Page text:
The Ultimate Energy Bar Formula

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Three different bars made using the formula. Do they look like they have beans in them?

Recipes are great.  But formulas are where it’s at.

Recipes allow even brand new cooks to produce something that’s really good, or at least something that doesn’t entirely suck. You can take a recipe that an expert chef created and reproduce in your home exactly the same dish, without the years of training. Score.

The problem with recipes, though, is that it’s easy to rely on them too much, especially if you’re like me and you’re scared to mess with them.  Eventually you find yourself stuck in a box, where you eat the same thing over and over and never venture beyond the safe comfort of your trusty recipes.

This was my problem with smoothies for a long time: I’d find a recipe for one I liked, make it every day for a month, and then get so sick of it that one day I’d simply revolt.

Skip the smoothie. Go to Starbucks. Coffee and a bagel. Not a good start to the day.

Eventually, I stepped back from the “month of smoothies, month of Starbucks” routine. I figured out what the smoothies I liked all had in common, and came up with the Perfect Smoothie Formula. This way I could switch in different ingredients and never run out of smoothie ideas or get sick of the same one over and over.

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Perfect Snacks for Kids Who Play Sports (and How to Convince Them to Eat the Healthy Stuff)

Note: This is a guest post from Danielle Elliot, who writes the blog That Normal Vegan.

Danielle with her cousin Frankie.

When I hang out with my younger cousins, I cringe as Isabella, 11, tells me she ate PopTarts before her soccer game.  Or when Frankie, 10, says he had a burger in the middle of his little league doubleheader.

As any parent knows, it can be challenging to get kids to eat healthy snacks. I once had the nerve to ask my neighbor why he lets his kids eat Oreos at half time.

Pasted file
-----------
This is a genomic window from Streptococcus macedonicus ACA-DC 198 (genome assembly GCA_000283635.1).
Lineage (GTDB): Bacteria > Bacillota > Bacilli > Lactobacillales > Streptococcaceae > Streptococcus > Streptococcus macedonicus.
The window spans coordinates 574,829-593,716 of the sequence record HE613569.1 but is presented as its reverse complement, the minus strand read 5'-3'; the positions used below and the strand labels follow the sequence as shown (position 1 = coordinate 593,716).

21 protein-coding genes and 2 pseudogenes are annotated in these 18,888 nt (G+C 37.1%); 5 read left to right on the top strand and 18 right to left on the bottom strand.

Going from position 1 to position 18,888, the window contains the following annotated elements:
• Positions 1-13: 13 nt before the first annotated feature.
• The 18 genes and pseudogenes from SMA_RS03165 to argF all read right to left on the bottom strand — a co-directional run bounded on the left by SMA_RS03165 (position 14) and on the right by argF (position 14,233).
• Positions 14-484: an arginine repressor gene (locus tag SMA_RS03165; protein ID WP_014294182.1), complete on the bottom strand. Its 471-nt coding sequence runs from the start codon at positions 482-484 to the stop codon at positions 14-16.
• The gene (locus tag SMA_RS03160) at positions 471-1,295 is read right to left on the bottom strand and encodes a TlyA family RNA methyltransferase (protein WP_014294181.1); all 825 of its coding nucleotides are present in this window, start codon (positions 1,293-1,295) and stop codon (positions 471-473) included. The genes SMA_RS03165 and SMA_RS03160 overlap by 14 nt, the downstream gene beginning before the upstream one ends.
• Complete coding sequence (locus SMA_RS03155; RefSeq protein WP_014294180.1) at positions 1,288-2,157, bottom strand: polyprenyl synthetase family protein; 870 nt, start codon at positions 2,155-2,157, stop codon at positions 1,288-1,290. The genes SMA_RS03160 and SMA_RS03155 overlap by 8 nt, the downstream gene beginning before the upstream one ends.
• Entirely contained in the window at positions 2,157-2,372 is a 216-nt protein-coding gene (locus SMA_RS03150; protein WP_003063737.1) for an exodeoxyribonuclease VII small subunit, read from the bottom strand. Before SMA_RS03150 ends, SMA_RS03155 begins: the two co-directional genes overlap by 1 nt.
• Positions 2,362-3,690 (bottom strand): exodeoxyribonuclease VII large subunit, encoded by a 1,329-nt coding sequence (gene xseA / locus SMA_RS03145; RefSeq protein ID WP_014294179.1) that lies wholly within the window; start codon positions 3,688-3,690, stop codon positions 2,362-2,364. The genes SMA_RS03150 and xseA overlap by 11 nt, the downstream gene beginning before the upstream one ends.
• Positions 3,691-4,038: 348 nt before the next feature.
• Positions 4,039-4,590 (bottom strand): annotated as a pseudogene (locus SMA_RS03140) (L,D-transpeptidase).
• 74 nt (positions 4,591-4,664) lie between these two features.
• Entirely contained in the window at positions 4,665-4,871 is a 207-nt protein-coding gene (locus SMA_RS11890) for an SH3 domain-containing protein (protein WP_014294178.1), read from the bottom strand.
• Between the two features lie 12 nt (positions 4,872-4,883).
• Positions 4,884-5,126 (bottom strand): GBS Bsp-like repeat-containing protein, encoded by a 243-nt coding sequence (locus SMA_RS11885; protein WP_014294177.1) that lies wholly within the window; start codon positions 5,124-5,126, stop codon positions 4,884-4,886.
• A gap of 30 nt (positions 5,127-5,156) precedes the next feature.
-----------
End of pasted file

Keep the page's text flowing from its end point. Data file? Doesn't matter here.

“Quite frankly, he has to eat something,” he said. “He’ll burn it off anyway.”

He couldn’t have been more wrong, but I get it. He’s tired of begging his kids to eat oranges. I hope you don’t feel as defeated!

I’m not a parent, but I spend enough time with kids to understand the challenges of getting them to eat healthy foods. Isabella and her sister, Olivia, are usually willing to try what I’m having, but Frankie is another story. He seems to exist on chocolate and Captain Crunch. He wouldn’t go anywhere near my vegan birthday cake last year, especially when he heard my mom had added sweet potatoes to the recipe.

One recent afternoon, I mentioned that I wanted to go for a run. “Can I come with you? I run really fast. I can go really far. How far are you running? Like a 5K? I can do a 5K,” he exclaimed, the words spiraling out of his mouth faster than a runaway train. How could I say no?

So, you want to be the best? Then eat this!

Olivia and Frankie soon decided it was time for a snack. They asked for Cheetos; I smeared some peanut butter on sliced bananas. Frankie suddenly lost his appetite.

He tried to tell me it was because he didn’t want to get a stomachache while we were running. That’s when the idea popped into my head. What if I appeal to his love of sports — and winning — to get him to eat; if I go beyond the “it’s good for you” approach and treat him like the athletes he idolizes?

“You know, bananas with peanut butter is a great breakfast before a run,” I explained. “That’s what I eat before my races. The potassium is good for your muscles, so that you don’t cramp up, while the peanut butter adds protein and gives you that little energy kick to keep you going longer than your friends.”

I’d caught his attention. You could see the shift in his eyes, the wheels turning in his head.

He cautiously picked up the banana: “This is actually kind of good. I didn’t think I’d like it, but I do,” he said. “What else is good for soccer? What’s gonna make me stronger? Is that why you eat all this stuff?” he asked.

He’d opened Pandora’s box. Two hours later, we’d gone through the entire pantry and half of the fridge, showing him all the vegetarian foods that might help him hit a baseball a little further. Maybe I was promising too much, but I’m not afraid to resort to desperate measures. He seemed enthralled to hear that food fuels our bodies in the same way gas fuels a car.

We also discussed endurance, and how sugar actually zaps energy. “But I’m always full of energy after sugar,” Frankie contested. “Do you stay full of energy for long?” I asked. “But what about chicken?” he asked. “My mom says I need to eat chicken.” That’s when we talked about how much energy the body wastes in trying to digest meat. I introduced him to all the vegetarian sources of protein.

It’s amazing to realize how early the Standard American Diet is ingrained in young minds. I take every opportunity I can to teach them about vegetarian and vegan options, but am careful not to leave them thinking their mom doesn’t understand nutrition. It’s a fine line when you’re not the parent.

Quick, healthy snacks for young athletes

Once I had Frankie willing to try nutritious foods, I needed to brush up on childhood nutrition. Research confirmed what I assumed: young athletes thrive on many of the same foods as adults, but the recommended portions and nutrient ratios vary.